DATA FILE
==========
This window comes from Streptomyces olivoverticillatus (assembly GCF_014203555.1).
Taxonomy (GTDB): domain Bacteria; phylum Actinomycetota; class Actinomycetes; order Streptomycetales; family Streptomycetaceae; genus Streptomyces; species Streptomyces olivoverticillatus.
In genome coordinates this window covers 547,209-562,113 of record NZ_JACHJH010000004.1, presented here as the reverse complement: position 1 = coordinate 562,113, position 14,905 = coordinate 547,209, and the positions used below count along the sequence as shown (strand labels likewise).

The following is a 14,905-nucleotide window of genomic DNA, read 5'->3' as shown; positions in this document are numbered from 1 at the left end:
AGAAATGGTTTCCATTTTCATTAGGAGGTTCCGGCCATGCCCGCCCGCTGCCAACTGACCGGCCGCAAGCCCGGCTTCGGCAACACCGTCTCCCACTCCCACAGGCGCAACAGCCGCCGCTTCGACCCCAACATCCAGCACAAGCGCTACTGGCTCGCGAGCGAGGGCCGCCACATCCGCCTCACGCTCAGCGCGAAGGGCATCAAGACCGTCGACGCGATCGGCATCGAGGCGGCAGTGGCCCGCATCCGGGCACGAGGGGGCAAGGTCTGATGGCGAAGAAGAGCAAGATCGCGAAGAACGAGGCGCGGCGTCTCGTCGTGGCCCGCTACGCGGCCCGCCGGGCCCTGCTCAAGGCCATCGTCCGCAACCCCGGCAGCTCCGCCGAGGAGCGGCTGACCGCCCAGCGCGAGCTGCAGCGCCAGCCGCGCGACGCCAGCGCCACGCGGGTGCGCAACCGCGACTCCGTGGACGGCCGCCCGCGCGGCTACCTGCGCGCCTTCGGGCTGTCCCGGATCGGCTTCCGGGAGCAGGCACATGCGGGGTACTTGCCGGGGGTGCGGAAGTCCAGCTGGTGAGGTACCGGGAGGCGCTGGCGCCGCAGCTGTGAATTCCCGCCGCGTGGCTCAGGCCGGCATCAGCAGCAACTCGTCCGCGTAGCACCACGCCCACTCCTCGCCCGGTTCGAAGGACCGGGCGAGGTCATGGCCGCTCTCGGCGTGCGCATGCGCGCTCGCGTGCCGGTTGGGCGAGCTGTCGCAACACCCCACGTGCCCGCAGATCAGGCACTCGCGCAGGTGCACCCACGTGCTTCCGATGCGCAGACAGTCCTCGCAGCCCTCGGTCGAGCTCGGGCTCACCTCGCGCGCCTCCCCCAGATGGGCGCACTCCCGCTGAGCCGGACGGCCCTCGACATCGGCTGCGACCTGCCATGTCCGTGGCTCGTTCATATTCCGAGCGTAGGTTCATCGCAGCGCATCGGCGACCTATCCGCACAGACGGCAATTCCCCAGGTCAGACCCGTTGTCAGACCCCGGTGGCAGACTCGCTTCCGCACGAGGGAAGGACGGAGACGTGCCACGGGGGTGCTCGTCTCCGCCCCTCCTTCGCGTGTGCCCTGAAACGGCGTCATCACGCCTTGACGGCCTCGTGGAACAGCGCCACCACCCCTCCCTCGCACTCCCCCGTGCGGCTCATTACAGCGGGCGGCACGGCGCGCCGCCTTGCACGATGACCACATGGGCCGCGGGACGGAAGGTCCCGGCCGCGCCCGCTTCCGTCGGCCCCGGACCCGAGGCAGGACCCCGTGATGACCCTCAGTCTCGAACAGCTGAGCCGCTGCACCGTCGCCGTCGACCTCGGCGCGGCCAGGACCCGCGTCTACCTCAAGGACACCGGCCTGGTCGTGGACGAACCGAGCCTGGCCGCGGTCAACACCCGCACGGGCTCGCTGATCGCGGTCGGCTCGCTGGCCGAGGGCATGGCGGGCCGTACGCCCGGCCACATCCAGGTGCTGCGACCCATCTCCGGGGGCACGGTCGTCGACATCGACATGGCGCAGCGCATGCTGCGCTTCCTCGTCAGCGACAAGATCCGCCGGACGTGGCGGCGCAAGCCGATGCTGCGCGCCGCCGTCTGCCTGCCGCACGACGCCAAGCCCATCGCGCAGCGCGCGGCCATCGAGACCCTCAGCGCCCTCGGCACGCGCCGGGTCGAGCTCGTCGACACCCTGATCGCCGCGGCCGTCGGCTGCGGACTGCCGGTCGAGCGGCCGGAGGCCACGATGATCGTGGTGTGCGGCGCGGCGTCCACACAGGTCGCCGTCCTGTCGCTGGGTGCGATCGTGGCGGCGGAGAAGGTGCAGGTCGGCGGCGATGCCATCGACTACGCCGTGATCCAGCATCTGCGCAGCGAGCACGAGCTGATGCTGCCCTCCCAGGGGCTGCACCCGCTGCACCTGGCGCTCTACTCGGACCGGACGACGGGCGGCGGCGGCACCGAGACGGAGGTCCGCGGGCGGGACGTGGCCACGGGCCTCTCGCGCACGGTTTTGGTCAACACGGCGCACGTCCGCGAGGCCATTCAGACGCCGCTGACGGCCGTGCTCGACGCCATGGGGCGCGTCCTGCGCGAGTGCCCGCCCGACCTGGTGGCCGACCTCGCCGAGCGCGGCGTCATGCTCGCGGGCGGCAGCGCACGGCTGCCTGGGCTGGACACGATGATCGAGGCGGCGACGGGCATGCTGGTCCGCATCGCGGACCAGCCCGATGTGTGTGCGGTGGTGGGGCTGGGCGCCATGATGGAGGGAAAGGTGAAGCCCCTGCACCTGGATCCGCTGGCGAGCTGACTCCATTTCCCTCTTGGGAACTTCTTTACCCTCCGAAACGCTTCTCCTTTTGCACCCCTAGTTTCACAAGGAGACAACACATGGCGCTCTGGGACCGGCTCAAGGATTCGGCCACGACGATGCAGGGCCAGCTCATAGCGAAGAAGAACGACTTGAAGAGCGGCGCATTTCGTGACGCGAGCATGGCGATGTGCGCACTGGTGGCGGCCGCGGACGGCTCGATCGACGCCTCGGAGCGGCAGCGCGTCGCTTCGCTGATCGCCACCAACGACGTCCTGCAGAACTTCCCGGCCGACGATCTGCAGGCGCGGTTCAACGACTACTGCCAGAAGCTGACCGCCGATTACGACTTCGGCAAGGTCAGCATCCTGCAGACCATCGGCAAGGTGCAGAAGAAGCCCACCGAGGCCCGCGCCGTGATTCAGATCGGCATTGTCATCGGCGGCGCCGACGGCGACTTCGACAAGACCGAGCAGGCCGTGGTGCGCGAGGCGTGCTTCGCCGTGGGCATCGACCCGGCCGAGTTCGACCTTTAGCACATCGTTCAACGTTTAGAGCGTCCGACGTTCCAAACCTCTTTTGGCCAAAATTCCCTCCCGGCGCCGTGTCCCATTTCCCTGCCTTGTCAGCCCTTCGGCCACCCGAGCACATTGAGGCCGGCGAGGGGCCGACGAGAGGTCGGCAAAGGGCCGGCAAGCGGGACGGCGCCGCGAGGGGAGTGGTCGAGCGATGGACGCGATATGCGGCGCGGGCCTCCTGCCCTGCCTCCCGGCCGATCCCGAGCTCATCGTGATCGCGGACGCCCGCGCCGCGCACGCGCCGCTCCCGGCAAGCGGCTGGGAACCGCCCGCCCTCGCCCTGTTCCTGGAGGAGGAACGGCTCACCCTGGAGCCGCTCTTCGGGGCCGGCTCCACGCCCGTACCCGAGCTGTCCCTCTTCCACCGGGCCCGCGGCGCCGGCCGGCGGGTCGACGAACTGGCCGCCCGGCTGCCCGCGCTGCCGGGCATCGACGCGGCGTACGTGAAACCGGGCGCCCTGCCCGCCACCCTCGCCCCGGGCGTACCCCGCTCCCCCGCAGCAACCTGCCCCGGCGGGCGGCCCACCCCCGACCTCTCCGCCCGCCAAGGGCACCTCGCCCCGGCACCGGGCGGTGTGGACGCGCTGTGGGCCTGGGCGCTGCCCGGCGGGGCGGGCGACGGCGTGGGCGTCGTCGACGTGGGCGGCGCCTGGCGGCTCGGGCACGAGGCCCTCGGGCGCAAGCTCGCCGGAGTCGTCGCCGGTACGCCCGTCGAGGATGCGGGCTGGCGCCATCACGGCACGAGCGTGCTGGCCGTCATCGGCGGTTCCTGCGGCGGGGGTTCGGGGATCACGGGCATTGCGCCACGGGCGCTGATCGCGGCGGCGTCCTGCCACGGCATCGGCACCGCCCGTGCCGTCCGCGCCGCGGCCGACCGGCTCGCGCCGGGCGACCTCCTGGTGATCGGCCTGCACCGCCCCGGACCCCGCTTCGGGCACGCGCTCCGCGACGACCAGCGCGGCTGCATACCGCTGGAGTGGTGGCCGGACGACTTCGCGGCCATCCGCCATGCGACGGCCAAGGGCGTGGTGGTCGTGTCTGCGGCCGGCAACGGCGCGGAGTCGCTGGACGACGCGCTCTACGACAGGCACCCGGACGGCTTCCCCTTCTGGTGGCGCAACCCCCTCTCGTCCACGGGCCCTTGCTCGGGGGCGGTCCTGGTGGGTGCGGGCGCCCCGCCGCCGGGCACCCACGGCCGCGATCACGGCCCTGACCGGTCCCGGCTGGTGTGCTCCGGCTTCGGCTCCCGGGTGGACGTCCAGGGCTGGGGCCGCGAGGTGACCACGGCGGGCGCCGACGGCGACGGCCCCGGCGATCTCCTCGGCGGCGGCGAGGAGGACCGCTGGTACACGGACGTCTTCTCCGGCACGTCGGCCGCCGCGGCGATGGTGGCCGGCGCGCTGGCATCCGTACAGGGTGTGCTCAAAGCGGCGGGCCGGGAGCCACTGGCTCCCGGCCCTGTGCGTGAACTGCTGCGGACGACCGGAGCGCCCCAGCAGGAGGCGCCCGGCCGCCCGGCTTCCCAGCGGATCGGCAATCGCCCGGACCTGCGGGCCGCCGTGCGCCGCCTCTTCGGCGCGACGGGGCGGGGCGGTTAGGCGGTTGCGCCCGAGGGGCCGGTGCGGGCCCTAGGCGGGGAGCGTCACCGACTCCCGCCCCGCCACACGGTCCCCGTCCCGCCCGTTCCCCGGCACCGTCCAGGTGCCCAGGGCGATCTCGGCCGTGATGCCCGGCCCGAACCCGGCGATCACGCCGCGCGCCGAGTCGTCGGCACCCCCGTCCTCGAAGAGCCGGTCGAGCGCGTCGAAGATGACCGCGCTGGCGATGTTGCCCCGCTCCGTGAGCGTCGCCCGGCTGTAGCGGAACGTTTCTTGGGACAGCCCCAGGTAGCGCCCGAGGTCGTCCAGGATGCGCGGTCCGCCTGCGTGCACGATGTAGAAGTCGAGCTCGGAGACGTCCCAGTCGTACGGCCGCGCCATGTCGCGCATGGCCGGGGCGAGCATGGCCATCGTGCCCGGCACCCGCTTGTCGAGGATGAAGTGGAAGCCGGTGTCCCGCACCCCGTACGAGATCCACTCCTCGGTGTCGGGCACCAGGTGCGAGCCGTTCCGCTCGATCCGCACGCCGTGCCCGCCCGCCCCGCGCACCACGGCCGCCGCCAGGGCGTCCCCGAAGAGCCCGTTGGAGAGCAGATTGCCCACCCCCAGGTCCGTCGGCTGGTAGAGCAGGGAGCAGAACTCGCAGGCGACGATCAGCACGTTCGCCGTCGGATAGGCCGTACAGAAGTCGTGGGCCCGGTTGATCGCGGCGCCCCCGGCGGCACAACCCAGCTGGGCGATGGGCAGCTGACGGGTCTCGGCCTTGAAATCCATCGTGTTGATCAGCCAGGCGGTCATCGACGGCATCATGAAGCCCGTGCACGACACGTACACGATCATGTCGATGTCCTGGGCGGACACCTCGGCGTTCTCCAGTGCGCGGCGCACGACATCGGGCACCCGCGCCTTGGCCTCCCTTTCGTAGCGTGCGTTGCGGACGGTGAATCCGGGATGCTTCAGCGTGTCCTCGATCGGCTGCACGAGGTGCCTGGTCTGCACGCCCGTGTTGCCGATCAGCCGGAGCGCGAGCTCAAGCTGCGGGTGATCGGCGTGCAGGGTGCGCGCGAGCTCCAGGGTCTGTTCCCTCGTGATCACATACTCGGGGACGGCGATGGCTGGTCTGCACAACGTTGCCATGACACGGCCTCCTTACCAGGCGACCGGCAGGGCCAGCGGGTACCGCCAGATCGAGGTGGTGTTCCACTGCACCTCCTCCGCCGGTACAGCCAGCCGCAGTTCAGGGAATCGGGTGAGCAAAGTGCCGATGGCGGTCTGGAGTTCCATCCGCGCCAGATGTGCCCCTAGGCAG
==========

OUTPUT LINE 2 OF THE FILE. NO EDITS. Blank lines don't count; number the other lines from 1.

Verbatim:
Taxonomy (GTDB): domain Bacteria; phylum Actinomycetota; class Actinomycetes; order Streptomycetales; family Streptomycetaceae; genus Streptomyces; species Streptomyces olivoverticillatus.